The light was bad. The sights blurred against the bobbing figure heading so frantically for the haven of mists. Salkeld held low and cut loose, twice. At the second shot that racing horse went high in the air with a wild, stricken lunge and came down crashing, throwing its rider headlong.
The fellow got to his feet, weaving dazedly. He was shooting back at Salkeld now, but his lead was wild. Salkeld held low, almost at the fellow's feet, making allowance for course sighting. The recoil of the rifle swayed Salkeld's shoulder back. He heard the bullet tell, with a flat, sodden thud. The target jackknifed at the waist, and then was only a tiny blot of shadow on the earth. Salkeld went back into the saddle and whirled after the herd.
It had drawn away from him somewhat, but was as yet still short of full speed. The west edge of the herd had not known the terror of those waving slickers and, with the weariness of the drive still in it, moved with a certain reluctance, still bearing back against the pressure from the rear. But this was only a temporary thing. Given a few moments more time the blind fever of the stampede would carry these herd leaders away and they would let go full out.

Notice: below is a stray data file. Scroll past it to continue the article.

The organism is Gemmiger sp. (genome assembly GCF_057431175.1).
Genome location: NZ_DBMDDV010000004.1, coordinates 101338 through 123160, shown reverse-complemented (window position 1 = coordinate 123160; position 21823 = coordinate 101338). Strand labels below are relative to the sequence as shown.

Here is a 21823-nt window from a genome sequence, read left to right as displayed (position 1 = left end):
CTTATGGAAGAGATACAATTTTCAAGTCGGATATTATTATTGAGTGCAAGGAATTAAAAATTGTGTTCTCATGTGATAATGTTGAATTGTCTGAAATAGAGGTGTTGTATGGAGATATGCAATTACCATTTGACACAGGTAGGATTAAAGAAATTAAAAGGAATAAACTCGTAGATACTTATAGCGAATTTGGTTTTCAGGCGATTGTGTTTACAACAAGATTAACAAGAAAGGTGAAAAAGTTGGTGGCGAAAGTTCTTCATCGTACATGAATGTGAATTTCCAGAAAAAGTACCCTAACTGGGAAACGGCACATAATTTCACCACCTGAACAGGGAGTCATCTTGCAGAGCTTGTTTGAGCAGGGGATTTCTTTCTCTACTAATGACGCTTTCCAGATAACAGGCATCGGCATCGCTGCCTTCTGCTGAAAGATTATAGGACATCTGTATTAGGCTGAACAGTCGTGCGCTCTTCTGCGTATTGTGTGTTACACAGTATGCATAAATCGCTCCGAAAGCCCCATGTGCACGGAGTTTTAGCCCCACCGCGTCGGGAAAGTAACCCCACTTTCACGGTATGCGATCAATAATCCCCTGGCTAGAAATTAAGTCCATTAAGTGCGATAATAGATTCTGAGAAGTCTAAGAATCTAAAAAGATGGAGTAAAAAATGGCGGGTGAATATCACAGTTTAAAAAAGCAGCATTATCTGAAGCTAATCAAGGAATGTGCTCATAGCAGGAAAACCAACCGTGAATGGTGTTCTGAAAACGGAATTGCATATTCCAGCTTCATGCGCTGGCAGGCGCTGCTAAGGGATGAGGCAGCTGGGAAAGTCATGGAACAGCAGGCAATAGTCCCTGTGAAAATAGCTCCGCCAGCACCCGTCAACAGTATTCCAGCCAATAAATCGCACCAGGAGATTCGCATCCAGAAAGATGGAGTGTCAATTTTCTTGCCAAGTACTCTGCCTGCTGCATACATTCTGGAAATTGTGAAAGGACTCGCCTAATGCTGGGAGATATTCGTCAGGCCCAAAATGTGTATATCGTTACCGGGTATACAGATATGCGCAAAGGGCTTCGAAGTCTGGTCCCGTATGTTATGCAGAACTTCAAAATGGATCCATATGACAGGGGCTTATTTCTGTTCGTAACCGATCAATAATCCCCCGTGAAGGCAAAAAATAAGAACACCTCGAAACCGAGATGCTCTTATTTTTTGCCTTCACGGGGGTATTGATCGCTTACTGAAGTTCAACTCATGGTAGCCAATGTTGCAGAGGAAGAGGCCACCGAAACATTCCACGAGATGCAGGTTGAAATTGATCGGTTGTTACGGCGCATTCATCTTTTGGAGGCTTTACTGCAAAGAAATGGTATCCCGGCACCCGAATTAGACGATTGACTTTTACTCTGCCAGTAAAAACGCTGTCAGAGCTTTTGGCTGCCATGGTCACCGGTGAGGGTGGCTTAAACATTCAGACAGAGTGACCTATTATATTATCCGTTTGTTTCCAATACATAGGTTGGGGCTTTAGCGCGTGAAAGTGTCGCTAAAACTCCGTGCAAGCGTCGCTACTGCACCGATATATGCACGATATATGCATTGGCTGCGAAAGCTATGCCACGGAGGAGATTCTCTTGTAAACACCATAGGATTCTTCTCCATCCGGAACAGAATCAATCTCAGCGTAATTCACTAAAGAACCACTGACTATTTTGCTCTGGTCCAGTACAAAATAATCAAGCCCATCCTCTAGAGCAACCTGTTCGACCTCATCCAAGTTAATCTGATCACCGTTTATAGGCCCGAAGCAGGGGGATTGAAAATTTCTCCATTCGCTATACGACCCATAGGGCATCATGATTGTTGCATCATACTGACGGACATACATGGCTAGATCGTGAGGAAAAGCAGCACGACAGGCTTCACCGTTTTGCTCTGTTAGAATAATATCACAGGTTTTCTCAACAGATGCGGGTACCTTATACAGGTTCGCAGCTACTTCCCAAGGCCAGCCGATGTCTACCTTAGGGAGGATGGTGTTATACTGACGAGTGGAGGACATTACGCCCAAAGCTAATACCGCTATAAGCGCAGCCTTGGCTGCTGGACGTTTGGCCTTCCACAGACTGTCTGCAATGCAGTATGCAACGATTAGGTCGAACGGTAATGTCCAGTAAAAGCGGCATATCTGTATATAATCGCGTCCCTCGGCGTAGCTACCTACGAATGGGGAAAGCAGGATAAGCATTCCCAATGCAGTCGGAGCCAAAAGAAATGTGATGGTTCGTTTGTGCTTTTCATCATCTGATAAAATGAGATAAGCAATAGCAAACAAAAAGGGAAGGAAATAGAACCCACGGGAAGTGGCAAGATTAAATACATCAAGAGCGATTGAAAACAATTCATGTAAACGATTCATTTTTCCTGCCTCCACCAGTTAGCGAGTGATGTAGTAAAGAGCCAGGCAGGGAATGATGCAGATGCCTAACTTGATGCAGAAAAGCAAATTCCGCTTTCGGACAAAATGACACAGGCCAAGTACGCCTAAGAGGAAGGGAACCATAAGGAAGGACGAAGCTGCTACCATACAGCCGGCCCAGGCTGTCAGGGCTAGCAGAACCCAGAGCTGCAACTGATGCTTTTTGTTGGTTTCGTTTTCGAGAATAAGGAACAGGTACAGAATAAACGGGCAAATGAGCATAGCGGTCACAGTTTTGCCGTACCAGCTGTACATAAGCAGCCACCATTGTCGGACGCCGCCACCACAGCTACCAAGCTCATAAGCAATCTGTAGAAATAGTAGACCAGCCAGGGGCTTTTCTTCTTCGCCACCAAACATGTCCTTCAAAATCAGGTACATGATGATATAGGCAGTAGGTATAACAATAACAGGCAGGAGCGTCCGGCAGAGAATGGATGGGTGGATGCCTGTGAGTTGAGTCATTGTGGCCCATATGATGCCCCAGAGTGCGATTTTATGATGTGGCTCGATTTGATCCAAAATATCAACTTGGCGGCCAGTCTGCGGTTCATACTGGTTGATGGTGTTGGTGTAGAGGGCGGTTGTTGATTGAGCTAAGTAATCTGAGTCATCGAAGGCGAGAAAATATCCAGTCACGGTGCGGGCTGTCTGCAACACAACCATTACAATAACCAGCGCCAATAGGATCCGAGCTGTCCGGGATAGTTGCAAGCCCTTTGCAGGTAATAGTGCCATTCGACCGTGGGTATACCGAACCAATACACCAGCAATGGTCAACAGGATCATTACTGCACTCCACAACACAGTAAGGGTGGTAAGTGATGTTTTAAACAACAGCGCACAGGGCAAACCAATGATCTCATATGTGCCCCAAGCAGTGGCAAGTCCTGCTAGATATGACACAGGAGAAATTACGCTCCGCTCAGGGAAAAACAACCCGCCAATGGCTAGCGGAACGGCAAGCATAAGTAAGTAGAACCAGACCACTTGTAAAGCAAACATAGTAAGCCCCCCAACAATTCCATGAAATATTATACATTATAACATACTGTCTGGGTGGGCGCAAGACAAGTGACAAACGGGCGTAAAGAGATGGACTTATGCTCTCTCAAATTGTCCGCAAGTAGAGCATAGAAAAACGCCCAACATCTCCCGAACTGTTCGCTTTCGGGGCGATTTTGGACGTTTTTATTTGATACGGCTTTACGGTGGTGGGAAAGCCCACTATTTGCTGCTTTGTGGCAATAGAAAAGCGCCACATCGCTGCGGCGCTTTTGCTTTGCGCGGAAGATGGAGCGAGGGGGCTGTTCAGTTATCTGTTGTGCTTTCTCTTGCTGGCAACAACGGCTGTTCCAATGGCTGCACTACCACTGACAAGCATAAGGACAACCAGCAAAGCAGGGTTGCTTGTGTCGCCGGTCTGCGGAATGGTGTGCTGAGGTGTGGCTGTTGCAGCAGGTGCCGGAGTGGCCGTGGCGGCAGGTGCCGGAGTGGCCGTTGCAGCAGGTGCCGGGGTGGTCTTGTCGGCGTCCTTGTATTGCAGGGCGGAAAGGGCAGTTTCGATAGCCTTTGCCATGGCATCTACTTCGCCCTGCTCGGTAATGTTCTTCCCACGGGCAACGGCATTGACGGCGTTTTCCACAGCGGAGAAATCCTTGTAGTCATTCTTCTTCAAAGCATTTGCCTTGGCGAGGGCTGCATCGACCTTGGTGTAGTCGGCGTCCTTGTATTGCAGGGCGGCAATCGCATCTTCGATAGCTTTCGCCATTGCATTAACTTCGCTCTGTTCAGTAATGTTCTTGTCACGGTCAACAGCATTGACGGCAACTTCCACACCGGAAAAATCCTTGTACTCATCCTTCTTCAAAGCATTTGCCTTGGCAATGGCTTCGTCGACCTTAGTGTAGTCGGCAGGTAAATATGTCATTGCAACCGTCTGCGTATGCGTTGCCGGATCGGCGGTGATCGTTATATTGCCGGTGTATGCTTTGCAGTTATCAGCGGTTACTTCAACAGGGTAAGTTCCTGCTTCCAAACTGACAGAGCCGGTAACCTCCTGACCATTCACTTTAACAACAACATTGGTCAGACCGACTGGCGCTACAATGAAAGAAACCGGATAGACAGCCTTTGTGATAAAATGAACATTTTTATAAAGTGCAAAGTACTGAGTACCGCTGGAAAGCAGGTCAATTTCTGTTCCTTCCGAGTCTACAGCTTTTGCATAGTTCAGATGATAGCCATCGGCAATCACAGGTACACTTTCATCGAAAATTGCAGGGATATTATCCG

Of course, there were other obstacles up front now. Mounted men. Men who had gained saddles just in time, before the living flood had flowed over the ground where they had slept, over the fire they had been gathered about to eat their frugal breakfast. These men were putting out superhuman effort to keep the stampede under control, to keep it from getting entirely away from them. Up and down they spurred, slashing rope ends across sullen bovine faces, yelling, shooting in the air-anything to hold that herd back.